The options are infinite. The more you’re stuck on “can’t”, the more you’ll be losing money that you could have earned had you not had this bad “can’t” habit.

Start with Appsumo’s Make your first dollar, and you might be surprised with the results.

7. You avoid saying “no”

Your sister asks you for money. She never gives the money back, but you still just can’t say “no.”

You keep lending money, or buying dinner for your friends, just because saying “no” is easier than paying. I’m not saying that “no” should come easy. But I am proposing to be conscious about why you do what you do.

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Regardless of whether you are a guy or a girl, I definitely recommend the book Lucky Bitch by Denise Thomas. Those unconscious patterns will rise to the surface right away!

8. You confuse your account balance with your self-worth

The balance on your account is just a number. Yet, we tend to be emotional with that number. When this balance is not up to our standards, we may feel shame and self-pity.

That’s exactly what overweight–or even thin–people feel when on the scale. The number on the scale feels like it describes their self-worth, when it doesn’t!

The result of this confusion is that you might be afraid to even open up those new bills. Or, you might avoid dealing with your debt because it’s just way too scary to do so.

But the good news is that it’s just a number–it doesn’t have anything to do with who you are.

9. You don’t take your emotions into account when paying off debt

Not knowing how to pay off your debt can hold you back and make you pay it off more slowly. Man vs. Debt advises: start with the debt that you most want to get rid of.

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Not the debt that costs you the most, the debt that you really want to cross of your list. Why? Because your emotions matter. Because if paying off your debt doesn’t give a feeling of relief, then you’re just not going to be as good at it.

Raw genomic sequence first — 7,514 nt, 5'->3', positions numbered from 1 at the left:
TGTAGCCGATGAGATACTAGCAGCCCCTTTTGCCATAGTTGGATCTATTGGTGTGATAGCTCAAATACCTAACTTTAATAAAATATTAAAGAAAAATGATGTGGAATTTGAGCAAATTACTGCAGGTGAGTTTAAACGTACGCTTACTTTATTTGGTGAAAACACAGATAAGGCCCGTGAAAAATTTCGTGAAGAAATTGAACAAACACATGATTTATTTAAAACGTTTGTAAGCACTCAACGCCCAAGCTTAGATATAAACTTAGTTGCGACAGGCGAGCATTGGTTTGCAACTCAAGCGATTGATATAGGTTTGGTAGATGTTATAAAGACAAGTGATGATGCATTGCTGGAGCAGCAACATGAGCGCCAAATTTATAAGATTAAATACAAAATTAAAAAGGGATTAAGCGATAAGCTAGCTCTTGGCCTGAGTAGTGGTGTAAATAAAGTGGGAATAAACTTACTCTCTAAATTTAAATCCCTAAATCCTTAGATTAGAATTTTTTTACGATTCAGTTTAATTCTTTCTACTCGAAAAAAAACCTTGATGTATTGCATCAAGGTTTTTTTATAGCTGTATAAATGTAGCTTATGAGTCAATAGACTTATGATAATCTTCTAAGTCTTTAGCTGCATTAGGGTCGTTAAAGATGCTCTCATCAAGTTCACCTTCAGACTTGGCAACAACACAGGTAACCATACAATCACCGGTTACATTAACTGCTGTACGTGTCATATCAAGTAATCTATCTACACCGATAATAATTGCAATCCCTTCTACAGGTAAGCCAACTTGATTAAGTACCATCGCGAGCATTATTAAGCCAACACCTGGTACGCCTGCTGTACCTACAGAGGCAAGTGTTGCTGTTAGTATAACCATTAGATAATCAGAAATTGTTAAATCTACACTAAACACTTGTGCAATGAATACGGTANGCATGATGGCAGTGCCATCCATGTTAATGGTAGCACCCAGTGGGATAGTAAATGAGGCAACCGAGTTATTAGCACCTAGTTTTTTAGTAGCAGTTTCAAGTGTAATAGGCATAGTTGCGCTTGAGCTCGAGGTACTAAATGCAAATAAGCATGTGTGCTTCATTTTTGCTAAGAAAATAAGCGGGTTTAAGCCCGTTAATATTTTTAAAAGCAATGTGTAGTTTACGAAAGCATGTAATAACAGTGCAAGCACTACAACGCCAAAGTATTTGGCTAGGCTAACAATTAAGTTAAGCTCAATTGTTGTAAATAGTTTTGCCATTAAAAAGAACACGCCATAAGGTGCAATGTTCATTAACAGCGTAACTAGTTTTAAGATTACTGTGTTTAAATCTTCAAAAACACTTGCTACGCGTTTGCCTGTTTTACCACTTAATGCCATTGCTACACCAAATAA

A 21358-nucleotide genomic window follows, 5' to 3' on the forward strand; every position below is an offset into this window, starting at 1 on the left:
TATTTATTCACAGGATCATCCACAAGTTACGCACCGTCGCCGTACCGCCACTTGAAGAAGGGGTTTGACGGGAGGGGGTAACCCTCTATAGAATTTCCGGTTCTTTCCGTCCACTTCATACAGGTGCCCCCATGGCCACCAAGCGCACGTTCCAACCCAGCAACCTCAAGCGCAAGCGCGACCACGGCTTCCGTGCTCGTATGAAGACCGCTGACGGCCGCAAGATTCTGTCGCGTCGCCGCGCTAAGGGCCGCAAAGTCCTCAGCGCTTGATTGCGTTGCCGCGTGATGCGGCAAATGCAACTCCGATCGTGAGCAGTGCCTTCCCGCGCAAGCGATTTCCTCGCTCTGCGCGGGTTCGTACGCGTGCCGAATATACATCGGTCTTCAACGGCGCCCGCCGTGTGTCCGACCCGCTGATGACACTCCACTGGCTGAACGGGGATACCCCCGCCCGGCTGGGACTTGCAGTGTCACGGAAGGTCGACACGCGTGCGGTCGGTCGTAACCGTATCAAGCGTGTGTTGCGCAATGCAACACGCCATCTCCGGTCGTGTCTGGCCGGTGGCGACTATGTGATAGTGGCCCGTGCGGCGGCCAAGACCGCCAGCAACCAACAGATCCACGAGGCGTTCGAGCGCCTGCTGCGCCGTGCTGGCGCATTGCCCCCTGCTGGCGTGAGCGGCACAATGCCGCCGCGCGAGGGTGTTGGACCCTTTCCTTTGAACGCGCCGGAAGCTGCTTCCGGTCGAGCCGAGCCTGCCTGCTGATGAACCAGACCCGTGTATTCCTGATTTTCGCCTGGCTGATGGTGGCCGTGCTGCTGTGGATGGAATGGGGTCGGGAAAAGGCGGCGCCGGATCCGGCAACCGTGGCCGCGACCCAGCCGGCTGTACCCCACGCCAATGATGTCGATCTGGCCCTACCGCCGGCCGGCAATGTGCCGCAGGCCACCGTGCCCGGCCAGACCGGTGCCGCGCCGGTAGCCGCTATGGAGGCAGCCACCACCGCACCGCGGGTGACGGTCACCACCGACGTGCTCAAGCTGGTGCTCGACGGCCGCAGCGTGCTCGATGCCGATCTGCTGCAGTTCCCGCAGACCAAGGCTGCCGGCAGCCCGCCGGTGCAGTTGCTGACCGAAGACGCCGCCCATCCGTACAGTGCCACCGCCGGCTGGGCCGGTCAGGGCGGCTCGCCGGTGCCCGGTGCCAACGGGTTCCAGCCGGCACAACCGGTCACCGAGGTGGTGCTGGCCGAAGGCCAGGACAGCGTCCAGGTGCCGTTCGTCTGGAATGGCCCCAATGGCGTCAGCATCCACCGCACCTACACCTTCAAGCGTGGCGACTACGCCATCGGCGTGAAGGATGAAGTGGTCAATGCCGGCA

10. You buy stuff without understanding why

In Money: A Love Story author Kate Northrup urges us to understand what made us make each purchase. First, we look at our credit card statement. Were our purchases good ones, or are there any purchases that we would have been better off without?

Once we complete this step, we move on to step two. How did we feel when we made each purchase?

If you actually do this step, you might find out that the purchases you made while feeling bad, needy, or lacking, are not the ones you are proud of.

Next time you are about to buy something that you MUST have, ask yourself: “Why do you really want this?” Are you, e.g., buying a coat because you actually need it, or are you buying a coat in the hope that your new friends will like you better?

Now it’s your turn to let me know: Do you have any of the above costing habits? If yes, what will you do to reduce it, or even better, get rid of it?

More by this author

Maria Brilaki